Essential role of caveolae in interleukin-6- and insulin-like growth factor I-triggered Akt-1-mediated survival of multiple myeloma cells

Klaus Podar, Yu-Tzu Tai, Craig E Cole, Teru Hideshima, Martin Sattler, Angela Hamblin, Nicholas Mitsiades, Robert L Schlossman, Faith E Davies, Gareth J Morgan, Nikhil C Munshi, Dharminder Chauhan, Kenneth C Anderson

Research output: Journal article (peer-reviewed)Journal article

126 Citations (Scopus)

Abstract

Caveolae, specialized flask-shaped lipid rafts on the cell surface, are composed of cholesterol, sphingolipids, and structural proteins termed caveolins; functionally, these plasma membrane microdomains have been implicated in signal transduction and transmembrane transport. In the present study, we examined the role of caveolin-1 in multiple myeloma cells. We show for the first time that caveolin-1, which is usually absent in blood cells, is expressed in multiple myeloma cells. Analysis of myeloma cell-derived plasma membrane fractions shows that caveolin-1 is co-localized with interleukin-6 receptor signal transducing chain gp130 and with insulin-like growth factor-I receptor. Cholesterol depletion by beta-cyclodextrin results in the loss of caveola structure in myeloma cells, as shown by transmission electron microscopy, and loss of caveolin-1 function. Interleukin-6 and insulin-like growth factor-I, growth and survival factors in multiple myeloma, induce caveolin-1 phosphorylation, which is abrogated by pre-treatment with beta-cyclodextrin. Importantly, inhibition of caveolin-1 phosphorylation blocks both interleukin-6-induced protein complex formation with caveolin-1 and downstream activation of the phosphatidylinositol 3-kinase/Akt-1 pathway. beta-Cyclodextrin also blocks insulin-like growth factor-I-induced tyrosine phosphorylation of insulin-responsive substrate-1 and downstream activation of the phosphatidylinositol 3-kinase/Akt-1 pathway. Therefore, cholesterol depletion by beta-cyclodextrin abrogates both interleukin-6- and insulin-like growth factor-I-triggered multiple myeloma cell survival via negative regulation of caveolin-1. Taken together, this study identifies caveolin-1 and other structural membrane components as potential new therapeutic targets in multiple myeloma.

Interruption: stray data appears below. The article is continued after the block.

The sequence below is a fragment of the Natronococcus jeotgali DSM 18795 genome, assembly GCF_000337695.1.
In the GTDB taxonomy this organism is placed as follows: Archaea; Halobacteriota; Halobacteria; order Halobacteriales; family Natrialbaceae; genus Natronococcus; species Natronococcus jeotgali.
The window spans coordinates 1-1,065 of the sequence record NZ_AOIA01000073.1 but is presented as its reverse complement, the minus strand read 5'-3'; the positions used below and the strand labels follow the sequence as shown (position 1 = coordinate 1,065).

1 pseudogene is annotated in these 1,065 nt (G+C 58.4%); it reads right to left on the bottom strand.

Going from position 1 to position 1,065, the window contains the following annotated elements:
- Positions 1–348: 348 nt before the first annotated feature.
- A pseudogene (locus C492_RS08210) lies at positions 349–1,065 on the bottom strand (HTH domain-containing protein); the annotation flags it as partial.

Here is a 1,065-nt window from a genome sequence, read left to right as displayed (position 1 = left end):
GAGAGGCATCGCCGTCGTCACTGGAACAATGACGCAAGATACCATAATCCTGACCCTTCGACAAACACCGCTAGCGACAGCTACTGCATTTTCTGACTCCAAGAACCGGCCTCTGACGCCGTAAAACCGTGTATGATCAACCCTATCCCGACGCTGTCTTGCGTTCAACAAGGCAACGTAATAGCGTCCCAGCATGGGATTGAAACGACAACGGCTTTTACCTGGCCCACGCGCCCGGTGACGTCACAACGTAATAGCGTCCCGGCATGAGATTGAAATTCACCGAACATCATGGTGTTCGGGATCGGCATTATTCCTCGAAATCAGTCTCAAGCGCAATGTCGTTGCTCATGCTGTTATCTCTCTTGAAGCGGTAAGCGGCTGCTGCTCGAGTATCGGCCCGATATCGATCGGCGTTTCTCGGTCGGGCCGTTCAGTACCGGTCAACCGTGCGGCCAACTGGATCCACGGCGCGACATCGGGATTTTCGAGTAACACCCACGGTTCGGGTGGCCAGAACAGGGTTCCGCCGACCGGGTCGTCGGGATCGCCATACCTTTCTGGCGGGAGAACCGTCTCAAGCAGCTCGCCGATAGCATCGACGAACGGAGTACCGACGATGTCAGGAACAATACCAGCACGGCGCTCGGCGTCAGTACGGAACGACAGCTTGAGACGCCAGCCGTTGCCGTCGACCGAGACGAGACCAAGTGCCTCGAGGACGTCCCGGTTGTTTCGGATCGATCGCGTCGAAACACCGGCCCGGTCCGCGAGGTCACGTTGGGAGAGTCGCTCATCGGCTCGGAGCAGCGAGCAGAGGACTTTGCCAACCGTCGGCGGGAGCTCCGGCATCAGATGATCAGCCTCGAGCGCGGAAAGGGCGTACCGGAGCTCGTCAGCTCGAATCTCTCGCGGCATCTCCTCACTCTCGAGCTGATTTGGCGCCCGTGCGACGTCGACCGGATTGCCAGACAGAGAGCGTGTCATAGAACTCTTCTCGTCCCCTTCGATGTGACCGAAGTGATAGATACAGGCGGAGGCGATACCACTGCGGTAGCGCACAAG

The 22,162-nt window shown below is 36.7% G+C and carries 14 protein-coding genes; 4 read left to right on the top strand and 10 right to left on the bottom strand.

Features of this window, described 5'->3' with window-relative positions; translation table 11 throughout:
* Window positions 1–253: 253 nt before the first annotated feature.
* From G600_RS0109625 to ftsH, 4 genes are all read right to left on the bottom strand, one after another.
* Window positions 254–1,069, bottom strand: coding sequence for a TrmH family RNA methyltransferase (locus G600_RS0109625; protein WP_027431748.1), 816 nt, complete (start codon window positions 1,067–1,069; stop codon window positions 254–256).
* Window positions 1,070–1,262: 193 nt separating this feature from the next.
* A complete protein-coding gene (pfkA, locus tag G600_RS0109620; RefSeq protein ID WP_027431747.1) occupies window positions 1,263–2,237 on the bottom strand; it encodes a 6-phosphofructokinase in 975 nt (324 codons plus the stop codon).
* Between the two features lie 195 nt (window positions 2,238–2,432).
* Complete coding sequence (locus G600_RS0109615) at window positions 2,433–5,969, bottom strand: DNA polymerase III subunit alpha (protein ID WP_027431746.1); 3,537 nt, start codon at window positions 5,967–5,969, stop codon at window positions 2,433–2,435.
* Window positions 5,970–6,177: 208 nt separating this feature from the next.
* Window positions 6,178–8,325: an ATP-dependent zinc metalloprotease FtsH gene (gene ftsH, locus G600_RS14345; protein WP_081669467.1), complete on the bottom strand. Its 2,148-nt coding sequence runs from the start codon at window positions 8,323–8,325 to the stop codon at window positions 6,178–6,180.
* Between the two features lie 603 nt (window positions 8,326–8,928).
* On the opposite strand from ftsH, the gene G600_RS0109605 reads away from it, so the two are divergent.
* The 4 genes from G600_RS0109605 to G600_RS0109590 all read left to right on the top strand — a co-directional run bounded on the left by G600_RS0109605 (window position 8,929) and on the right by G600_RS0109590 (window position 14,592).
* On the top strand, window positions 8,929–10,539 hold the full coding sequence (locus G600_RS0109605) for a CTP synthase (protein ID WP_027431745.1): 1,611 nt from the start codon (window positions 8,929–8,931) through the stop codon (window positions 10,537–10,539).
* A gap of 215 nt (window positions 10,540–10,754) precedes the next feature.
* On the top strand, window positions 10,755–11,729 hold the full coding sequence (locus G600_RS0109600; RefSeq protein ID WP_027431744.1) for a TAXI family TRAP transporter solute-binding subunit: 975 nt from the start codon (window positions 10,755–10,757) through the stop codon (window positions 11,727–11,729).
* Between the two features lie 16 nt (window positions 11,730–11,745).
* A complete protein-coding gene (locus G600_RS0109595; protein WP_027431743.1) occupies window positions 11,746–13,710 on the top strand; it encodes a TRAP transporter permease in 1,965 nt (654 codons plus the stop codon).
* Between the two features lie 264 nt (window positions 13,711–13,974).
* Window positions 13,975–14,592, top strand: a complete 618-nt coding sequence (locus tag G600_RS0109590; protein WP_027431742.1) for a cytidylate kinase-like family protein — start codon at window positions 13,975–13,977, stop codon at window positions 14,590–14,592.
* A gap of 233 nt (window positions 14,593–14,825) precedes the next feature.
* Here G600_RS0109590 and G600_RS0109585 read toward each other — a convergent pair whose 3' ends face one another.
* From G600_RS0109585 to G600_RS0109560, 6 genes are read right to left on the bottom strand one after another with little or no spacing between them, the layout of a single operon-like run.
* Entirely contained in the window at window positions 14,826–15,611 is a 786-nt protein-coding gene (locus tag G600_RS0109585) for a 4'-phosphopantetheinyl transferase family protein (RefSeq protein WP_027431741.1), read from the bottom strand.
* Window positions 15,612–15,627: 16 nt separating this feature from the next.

Original languageEnglish
Pages (from-to)5794-5801
Number of pages8
JournalJournal of Biological Chemistry
Volume278
Issue number8
DOIs
Publication statusPublished - 21 Feb 2003
Externally publishedYes

Keywords

  • Caveolae/drug effects
  • Cell Survival/drug effects
  • Cholesterol/metabolism
  • Humans
  • Insulin-Like Growth Factor I/pharmacology
  • Interleukin-6/pharmacology
  • Multiple Myeloma/pathology
  • Protein Serine-Threonine Kinases/metabolism
  • Proto-Oncogene Proteins
  • Proto-Oncogene Proteins c-akt
  • Recombinant Proteins/pharmacology
  • Signal Transduction/drug effects
  • Tumor Cells, Cultured

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